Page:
Mesh Ultimate Q8 Tri-SLI gaming PC
We've drooled - now it's time to see Nvidia's Tri-SLI in action
Review Everything about the Mesh Ultimate Q8 is imposing. The black CoolerMaster 832 aluminium case is 62cm long and 53 cm tall, and, according to our bathroom scales, weighs in at 22kg.
We love the industrial looks of the case and a visiting (bloke) neighbour thought it looked dead impressive, though the missis thinks it's one of the ugliest things she has seen in a long time. Beauty, as they say, is in the eye of the beholder.
Mesh's Ultimate Q3: beautiful or butt-ugly?
The cooling abilities of the CoolerMaster case are fundamental to the Ultimate Q8 as it has the capacity to carry a huge array of fans. The top and side panels have large mesh sections that allow cooling air to flow freely. There’s a fan at the rear of the case, one at the top and three of them in the side of the case above the graphics cards and processor.
Release a latch and lift off the side panel and you’re faced with a door that can carry up to four 120mm fans arranged in a square pattern. Mesh has chosen to install three Akasa fans with blue LEDs that shine through the vented side panel to add some geek bling.
Inside the case, there’s an EVGA 780i SLI motherboard with a Core 2 Extreme QX9650 processor that runs on a 1333MHz frontside bus. It’s a 3GHz 45nm 'Penryn' processor that's cooled by a ginormous Intel heatsink that is very shiny.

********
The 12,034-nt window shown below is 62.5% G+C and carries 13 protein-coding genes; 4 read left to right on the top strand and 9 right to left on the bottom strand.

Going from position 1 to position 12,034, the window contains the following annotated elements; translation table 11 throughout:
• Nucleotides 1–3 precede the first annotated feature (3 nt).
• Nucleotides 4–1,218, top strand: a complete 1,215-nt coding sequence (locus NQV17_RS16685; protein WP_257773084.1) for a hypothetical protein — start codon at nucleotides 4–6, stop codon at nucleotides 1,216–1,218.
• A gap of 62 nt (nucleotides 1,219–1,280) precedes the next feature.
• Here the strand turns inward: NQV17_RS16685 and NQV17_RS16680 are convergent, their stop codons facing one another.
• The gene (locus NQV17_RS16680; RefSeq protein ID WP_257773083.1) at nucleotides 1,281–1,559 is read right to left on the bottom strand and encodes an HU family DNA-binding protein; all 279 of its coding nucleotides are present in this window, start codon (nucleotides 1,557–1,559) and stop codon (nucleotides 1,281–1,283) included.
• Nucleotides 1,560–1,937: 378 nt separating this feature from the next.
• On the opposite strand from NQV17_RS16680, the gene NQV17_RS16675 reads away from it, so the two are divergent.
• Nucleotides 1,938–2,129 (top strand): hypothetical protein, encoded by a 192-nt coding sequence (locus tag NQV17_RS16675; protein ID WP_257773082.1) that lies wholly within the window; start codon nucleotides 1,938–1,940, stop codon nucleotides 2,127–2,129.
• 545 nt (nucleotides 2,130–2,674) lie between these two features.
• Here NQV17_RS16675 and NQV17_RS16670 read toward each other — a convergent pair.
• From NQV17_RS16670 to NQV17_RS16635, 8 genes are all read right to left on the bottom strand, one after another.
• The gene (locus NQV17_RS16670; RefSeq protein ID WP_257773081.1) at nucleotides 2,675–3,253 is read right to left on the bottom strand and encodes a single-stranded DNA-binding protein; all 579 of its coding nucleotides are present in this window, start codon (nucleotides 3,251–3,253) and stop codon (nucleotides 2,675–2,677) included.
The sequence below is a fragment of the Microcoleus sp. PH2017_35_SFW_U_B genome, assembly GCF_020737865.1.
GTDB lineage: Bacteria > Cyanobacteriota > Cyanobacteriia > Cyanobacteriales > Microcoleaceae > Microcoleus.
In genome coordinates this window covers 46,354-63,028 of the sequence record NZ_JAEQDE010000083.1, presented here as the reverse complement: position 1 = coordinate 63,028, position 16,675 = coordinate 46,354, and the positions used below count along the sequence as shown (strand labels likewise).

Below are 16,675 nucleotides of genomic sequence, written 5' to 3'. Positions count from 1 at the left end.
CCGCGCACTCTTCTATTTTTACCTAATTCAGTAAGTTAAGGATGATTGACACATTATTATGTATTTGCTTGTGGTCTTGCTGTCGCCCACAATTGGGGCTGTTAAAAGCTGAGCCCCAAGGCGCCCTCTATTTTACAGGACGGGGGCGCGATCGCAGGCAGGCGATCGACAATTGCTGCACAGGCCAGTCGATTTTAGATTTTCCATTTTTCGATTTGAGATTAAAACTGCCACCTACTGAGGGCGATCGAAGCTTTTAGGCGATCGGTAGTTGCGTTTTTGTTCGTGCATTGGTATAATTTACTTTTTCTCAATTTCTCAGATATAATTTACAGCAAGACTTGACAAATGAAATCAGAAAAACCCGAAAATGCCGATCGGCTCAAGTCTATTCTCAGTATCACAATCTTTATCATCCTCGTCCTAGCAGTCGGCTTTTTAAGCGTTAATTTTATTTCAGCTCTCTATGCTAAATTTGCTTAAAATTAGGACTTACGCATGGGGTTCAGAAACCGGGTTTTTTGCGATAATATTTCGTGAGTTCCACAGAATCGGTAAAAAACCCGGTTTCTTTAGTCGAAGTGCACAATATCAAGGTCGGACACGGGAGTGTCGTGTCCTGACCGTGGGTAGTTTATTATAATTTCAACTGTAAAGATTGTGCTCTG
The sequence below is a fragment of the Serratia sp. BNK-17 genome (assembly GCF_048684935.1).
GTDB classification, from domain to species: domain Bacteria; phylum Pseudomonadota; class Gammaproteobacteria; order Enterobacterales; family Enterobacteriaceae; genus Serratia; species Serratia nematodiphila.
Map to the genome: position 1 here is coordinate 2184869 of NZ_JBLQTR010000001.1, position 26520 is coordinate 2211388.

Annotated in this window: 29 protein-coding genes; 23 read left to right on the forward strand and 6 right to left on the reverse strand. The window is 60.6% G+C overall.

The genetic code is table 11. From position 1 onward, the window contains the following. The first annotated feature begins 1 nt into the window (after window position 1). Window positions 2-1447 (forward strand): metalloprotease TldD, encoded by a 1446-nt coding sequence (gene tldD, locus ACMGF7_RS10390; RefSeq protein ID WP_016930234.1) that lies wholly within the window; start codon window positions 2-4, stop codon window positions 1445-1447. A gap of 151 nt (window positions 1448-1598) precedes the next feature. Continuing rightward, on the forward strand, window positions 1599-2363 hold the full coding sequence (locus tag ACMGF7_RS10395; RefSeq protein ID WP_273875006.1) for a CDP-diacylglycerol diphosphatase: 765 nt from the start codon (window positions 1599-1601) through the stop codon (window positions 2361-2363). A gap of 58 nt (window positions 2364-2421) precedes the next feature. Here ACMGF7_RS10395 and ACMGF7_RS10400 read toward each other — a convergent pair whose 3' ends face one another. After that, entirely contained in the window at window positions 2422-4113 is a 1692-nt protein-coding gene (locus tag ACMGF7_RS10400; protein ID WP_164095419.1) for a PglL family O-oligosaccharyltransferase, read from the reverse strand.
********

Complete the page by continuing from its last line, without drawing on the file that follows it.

Below the processor there’s an angled cooler on the Nvidia 780i SLI chipset's northbridge and below that there are three Leadtek GeForce 8800 GTX graphics cards.
That's right, three graphics cards.
Two graphics cards not enough for you?
Because the Mesh Q8 is the first machine we've seen that implements Nvidia's Tri-SLI technology, part of that 780i SLI chipset. Tri-SLI allows you to gang up three GeForce 8800 graphics cards that use the 'G80' graphics chip - rather than the new 'G92' - on either a 680i or 780i SLI chipset-based motherboard with a suitable number of PCI Express slots.
As we say, the Q8 has three Leadtek 8800 GTX cards, each with a core clocked at 576MHz and with 768MB of memory that runs at 1800MHz.
I wonder how old I will be....
when someone finally outputs a consumer machine that can play Crysis at 40fps with everything on high.
Crysis and graphics
A number of points: If you want to run SLI or Tri-SLI (Or CrossFireX for that matter) then you're getting towards the territory where 32-bit Windows and 4GB of RAM is a limitation. I wouldn't say that 64-bit is a necessity at this point because most of us tend to play games in isolation with a minimum of background activity and multitasking.
Sticking the Mesh on the scales - it's heavy. Does it matter exactly how heavy? Heavy enough to make you go 'Gawd!'.
Multiple 8800 GTX cards are indeed packed very close together and I am sure it increases the noise level. Ordinarily a single 8800 GTX is incredibly quiet but these three cards made a steady muted roar. No doubt the new angled fan on the G92 8800 GTX has been introduced for this very reason.
You can play Crysis on a single graphics card. I have an HD 3850 in my own PC and play on Medium quality settings at 1,920x1,200 in DirectX 9. The problem comes when you bump up the quality settings and especially is you want everything on Max in DirectX 10.
Perhaps a stupid question
Let me say first that I've not had more than one video output card in a machine since the days of Voodoo II, and I don't recall that it had a fan.
There looks to be about 3 mm between the sandwiched video cards. For the two that have their fan intake up against the next card: does not the narrow space negatively affect cooling performance? If so, then the noise output will be higher from those two cards because of turbulence induced by moving air through such a narrow space compounded by the higher resistance to air movement.
Is this a reasonable analysis?